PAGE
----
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Enrollment decrease spurs future changes, goals

September 19, 2014

Over the past five years UW-River Falls has seen a decrease in enrollment, but several recent changes have been implemented in an attempt to turn things around.

The position of Assistant Vice Chancellor of Enrollment and Student Success, held by Kris Anderson, was just one of the main changes UWRF has made in the past year to help raise the bar of enrollment and retention rates.

In 2008, UWRF saw a high of 1,345 new freshmen students; as of right now there is a total of 1,015 newly enrolled freshmen in 2014.

Provost Fernando Delgado said that the pool for graduating high school students in Wisconsin and Minnesota has been at its lowest in the past few years, and this is something that has caused a portion of UWRF’s enrollment decreases.

According to the Wiche Database, the number of prospective graduating students out of Wisconsin is in a trough for the year of 2015 and steadily rising thereafter. The number of prospective Minnesota high school graduating students is projecting steady rising rates out to the year 2019.

Wisconsin and Minnesota is where a large percentage of attending students at UWRF hail from.

“The environment we compete in is very competitive,” said Delgado.

The rising number of graduating high school students in UWRF’s demographic is very promising for the future of the university. Now the focus has become finding new ways to fulfill the needs of future students and make the university the main choice over other universities in the surrounding area.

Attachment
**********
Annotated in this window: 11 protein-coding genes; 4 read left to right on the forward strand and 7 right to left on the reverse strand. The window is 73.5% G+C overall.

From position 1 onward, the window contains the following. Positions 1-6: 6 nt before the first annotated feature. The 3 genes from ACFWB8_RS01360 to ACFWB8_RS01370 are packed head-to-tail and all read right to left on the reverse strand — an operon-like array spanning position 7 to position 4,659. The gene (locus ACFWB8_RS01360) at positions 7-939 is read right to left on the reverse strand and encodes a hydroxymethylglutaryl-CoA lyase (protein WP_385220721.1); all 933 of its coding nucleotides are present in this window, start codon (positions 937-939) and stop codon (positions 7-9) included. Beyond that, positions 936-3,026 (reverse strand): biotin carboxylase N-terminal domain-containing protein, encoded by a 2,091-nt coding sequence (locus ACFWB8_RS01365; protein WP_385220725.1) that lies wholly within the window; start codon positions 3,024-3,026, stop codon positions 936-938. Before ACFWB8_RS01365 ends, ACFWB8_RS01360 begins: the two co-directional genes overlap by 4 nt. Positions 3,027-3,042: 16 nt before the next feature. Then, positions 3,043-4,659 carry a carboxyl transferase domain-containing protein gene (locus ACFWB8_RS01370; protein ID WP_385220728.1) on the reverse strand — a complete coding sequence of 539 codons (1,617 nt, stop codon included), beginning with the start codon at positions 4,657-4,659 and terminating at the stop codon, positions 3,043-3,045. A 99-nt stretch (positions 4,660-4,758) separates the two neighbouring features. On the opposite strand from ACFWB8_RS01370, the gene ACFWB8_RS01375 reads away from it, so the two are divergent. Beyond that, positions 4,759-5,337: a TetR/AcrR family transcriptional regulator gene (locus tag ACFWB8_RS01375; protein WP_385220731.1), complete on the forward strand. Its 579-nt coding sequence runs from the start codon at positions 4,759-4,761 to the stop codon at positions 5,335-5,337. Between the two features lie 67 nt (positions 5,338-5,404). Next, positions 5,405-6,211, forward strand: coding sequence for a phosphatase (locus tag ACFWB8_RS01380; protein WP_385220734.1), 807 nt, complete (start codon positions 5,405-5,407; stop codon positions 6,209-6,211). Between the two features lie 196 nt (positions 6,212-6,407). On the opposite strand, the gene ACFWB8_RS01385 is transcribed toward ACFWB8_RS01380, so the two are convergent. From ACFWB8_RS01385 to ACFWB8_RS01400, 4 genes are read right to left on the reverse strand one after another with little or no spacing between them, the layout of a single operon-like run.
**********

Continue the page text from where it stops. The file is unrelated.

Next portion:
“The chancellor has tasked a number of us with growing the freshmen and transfer class,” said Anderson. “There is something called Campaign 2015. Our goal is to get 100 more freshmen for next year. Through the rapid action campaign group we’re doing things like revamping our tour guide program, revamping our visit days, putting a lot of effort in to the website redesign, and leveraging scholarships earlier to get students.”

Delgado said that the academic faculty has been spending time identifying new degree programs and areas of study. Anderson helps to coordinate with this effort by looking at ACT scores and seeing what student interests are.

This information is taken into account and they determine high-demand fields that are on the horizon and whether or not it makes sense or is possible for UWRF to offer training in that field.

Retention is another important focus when looking at enrollment numbers. Generally retention rates are tracked from the first year of attendance to the second year. The numbers, again, show that UWRF is increasing those numbers as opposed to recent years.

The Wiche Database shows that in 2012 the retention rate was at 72 percent with a goal of 75.9 percent, and 2013 showed a significant increase to a rate of 75 percent with a goal of 76 percent.

Only time will tell if the changes are a significant benefit in the effort to increase student enrollment, but with all of the positive data and modifications on the promotional side of UWRF, the future appears advantageous.